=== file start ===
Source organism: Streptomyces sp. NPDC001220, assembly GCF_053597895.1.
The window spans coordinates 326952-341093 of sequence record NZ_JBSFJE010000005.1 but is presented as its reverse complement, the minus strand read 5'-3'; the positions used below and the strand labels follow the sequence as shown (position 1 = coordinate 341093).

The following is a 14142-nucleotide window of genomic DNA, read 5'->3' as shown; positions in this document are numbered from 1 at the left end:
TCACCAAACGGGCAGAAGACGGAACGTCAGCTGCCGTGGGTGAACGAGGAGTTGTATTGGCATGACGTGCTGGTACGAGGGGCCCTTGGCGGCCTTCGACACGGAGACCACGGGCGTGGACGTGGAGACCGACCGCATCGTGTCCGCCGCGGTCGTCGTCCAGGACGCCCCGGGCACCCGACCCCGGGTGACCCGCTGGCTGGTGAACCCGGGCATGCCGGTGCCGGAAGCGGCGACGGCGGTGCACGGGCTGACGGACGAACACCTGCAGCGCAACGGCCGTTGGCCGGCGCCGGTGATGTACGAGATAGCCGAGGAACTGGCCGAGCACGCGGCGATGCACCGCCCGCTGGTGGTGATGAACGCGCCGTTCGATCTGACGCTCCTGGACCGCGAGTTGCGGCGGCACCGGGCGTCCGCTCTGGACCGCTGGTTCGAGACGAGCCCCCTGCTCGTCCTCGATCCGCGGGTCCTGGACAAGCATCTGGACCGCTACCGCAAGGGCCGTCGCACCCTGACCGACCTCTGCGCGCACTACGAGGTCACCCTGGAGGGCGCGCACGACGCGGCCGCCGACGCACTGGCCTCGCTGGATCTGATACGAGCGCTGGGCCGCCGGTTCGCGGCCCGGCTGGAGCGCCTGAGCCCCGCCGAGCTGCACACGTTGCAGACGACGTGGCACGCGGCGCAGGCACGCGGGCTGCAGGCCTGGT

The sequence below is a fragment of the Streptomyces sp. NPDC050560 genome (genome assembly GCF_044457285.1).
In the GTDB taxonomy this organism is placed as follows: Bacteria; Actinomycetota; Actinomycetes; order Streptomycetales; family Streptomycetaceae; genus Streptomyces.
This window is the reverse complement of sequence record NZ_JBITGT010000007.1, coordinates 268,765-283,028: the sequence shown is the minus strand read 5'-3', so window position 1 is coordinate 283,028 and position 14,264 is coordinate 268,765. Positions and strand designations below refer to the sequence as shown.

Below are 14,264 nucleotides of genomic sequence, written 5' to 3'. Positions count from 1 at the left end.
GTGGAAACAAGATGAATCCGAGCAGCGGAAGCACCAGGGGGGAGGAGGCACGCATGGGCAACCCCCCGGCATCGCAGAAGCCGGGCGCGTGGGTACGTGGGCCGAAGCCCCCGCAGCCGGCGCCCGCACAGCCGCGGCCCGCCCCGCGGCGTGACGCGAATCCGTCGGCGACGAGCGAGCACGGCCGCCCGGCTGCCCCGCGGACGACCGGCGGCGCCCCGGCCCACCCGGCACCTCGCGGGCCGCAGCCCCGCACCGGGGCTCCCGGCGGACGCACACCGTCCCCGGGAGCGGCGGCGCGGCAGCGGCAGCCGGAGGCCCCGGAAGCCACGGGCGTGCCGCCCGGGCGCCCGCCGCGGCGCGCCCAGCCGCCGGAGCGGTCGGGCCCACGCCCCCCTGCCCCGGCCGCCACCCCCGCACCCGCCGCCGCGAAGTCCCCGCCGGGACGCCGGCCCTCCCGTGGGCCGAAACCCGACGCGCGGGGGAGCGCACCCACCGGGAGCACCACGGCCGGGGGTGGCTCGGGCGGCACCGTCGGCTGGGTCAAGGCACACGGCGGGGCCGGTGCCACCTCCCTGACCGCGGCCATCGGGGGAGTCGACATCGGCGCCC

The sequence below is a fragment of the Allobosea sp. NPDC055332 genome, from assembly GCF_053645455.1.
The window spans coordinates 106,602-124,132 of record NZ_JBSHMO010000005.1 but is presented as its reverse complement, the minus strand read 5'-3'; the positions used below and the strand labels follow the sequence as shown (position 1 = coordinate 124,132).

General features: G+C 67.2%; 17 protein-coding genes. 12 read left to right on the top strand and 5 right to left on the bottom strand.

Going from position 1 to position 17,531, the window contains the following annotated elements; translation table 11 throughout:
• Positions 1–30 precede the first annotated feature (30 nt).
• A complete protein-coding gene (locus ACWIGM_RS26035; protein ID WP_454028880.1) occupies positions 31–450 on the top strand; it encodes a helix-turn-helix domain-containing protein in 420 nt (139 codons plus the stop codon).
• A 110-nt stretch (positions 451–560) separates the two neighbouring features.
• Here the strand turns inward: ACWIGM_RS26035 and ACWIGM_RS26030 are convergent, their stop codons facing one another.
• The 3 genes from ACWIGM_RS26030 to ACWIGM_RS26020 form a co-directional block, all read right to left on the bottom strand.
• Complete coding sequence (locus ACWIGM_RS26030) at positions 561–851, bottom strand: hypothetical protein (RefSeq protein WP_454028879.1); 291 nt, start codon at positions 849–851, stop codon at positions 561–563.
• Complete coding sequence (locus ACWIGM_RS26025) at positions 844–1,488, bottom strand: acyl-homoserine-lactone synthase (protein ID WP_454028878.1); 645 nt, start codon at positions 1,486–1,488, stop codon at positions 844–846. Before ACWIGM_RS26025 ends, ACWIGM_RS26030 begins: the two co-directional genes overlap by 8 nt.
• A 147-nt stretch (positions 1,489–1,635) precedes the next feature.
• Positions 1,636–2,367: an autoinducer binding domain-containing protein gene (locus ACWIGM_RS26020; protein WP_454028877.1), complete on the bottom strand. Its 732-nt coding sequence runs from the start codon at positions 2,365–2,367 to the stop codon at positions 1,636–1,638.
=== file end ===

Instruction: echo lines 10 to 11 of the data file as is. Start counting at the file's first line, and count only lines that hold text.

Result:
The sequence below is a fragment of the Allobosea sp. NPDC055332 genome, from assembly GCF_053645455.1.
The window spans coordinates 106,602-124,132 of record NZ_JBSHMO010000005.1 but is presented as its reverse complement, the minus strand read 5'-3'; the positions used below and the strand labels follow the sequence as shown (position 1 = coordinate 124,132).